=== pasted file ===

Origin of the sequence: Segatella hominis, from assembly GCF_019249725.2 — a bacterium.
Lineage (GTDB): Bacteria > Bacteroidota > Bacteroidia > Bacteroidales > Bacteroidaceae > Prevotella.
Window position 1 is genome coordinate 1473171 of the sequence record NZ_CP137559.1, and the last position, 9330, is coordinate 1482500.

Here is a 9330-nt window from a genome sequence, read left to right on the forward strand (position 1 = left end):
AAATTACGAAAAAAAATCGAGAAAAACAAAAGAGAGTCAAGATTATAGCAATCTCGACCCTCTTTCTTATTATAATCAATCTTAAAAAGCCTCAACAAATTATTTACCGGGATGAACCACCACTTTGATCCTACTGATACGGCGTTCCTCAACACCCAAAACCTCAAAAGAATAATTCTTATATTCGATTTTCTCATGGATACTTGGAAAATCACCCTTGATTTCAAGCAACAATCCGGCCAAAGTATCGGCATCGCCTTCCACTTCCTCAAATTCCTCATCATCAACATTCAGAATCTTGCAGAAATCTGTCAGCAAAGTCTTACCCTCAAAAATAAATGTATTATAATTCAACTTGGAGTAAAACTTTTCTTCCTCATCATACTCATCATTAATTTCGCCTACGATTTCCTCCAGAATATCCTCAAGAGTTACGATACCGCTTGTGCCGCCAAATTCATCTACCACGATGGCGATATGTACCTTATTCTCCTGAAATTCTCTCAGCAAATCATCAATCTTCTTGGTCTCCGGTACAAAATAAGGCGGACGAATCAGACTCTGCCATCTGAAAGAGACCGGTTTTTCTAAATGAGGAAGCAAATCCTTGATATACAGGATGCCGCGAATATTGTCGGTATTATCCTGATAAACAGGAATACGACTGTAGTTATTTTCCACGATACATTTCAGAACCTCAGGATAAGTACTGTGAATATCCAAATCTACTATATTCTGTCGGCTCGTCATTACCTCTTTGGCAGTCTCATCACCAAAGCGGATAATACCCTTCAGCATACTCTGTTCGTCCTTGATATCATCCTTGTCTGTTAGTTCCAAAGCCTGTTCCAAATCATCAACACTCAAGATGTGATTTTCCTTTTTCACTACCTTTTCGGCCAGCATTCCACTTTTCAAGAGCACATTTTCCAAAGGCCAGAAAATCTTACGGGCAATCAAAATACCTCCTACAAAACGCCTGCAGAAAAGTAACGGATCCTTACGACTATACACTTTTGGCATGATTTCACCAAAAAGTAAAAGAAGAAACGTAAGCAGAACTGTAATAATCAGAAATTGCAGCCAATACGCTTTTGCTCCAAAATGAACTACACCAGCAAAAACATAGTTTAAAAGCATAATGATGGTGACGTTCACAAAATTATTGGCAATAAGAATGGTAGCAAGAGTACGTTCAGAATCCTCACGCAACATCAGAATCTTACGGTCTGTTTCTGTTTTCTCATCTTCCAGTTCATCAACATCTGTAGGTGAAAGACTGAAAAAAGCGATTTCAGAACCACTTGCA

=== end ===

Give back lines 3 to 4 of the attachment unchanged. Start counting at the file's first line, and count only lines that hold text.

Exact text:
Window position 1 is genome coordinate 1473171 of the sequence record NZ_CP137559.1, and the last position, 9330, is coordinate 1482500.

Here is a 9330-nt window from a genome sequence, read left to right on the forward strand (position 1 = left end):